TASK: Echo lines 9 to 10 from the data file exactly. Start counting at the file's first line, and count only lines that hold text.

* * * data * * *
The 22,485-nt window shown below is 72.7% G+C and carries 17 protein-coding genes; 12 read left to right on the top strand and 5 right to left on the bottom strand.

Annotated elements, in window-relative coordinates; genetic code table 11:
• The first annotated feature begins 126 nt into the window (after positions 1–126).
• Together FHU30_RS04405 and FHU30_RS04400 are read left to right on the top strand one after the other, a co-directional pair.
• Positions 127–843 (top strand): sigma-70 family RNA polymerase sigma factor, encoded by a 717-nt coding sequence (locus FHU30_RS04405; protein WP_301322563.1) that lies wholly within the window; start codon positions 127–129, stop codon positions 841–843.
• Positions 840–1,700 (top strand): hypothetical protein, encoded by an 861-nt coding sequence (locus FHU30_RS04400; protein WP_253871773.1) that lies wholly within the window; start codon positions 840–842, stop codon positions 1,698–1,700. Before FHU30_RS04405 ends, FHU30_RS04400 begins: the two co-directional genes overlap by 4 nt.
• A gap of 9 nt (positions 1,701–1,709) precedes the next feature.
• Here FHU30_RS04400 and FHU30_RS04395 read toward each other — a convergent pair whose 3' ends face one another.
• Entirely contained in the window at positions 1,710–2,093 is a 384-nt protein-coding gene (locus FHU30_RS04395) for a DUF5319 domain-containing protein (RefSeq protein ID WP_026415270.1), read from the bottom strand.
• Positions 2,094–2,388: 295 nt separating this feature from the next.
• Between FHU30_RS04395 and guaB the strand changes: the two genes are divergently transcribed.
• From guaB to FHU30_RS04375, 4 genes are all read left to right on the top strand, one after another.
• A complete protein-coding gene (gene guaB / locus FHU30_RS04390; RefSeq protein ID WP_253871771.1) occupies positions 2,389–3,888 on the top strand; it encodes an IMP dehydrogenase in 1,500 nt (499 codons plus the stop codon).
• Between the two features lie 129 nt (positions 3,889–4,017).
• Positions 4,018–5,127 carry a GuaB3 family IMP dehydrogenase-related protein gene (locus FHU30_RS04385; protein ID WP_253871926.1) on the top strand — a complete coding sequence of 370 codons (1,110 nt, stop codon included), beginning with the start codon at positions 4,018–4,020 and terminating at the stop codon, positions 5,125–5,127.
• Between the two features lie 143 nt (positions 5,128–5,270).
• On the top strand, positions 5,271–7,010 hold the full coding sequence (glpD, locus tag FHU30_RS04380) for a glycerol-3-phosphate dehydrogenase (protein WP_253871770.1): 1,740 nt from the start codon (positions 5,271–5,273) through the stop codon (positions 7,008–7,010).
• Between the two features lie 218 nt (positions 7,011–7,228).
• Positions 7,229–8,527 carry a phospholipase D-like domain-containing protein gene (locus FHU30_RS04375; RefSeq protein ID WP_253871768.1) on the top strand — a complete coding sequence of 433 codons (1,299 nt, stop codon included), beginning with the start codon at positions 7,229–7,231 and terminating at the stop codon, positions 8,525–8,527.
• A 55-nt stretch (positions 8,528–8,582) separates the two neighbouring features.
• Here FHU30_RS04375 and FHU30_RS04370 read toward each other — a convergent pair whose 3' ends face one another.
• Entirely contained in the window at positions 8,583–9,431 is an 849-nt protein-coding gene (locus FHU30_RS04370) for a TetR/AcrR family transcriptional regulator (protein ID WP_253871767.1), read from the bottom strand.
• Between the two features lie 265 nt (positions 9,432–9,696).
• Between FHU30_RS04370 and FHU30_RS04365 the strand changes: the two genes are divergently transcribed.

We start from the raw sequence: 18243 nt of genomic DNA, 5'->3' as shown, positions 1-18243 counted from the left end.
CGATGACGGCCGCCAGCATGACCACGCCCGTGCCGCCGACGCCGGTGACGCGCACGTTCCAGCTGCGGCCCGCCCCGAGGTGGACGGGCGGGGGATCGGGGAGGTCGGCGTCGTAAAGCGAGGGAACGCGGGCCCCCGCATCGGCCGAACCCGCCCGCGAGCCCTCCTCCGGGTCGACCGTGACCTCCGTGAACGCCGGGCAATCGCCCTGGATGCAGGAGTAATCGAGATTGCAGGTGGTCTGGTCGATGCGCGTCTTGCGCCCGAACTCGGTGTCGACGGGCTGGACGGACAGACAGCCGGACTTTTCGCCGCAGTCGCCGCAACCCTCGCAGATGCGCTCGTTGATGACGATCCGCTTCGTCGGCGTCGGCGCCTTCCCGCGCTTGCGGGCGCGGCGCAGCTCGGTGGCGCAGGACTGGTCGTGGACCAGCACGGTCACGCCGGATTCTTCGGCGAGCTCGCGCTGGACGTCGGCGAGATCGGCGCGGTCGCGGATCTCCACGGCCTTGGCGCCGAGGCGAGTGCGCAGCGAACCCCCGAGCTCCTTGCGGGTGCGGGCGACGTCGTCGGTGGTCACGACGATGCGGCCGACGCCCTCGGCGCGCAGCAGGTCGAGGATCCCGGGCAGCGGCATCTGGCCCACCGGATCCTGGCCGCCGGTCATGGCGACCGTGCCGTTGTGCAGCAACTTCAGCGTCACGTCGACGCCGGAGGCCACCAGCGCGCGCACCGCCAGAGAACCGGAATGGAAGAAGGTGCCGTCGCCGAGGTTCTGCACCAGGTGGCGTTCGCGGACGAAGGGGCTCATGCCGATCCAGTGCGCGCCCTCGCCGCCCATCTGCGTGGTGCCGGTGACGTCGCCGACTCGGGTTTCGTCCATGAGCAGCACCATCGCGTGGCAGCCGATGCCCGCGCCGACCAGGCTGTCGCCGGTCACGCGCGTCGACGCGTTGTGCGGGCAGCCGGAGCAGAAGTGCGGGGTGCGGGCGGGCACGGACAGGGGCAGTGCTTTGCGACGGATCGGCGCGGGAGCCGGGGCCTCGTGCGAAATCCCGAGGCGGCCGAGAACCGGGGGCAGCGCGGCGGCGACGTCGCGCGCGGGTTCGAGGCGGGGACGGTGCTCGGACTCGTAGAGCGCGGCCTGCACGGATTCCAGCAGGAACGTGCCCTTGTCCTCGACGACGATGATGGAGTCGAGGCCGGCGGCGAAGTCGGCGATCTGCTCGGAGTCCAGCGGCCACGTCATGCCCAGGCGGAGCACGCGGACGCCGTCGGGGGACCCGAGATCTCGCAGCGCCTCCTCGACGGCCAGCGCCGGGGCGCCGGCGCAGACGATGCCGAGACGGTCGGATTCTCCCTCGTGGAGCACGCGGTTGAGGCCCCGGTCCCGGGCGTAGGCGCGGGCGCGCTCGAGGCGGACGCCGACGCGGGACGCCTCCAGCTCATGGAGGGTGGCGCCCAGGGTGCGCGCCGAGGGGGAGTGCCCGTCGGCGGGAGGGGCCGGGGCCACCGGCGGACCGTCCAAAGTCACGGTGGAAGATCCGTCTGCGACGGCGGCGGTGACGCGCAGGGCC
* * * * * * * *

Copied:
• Entirely contained in the window at positions 1,710–2,093 is a 384-nt protein-coding gene (locus FHU30_RS04395) for a DUF5319 domain-containing protein (RefSeq protein ID WP_026415270.1), read from the bottom strand.
• Positions 2,094–2,388: 295 nt separating this feature from the next.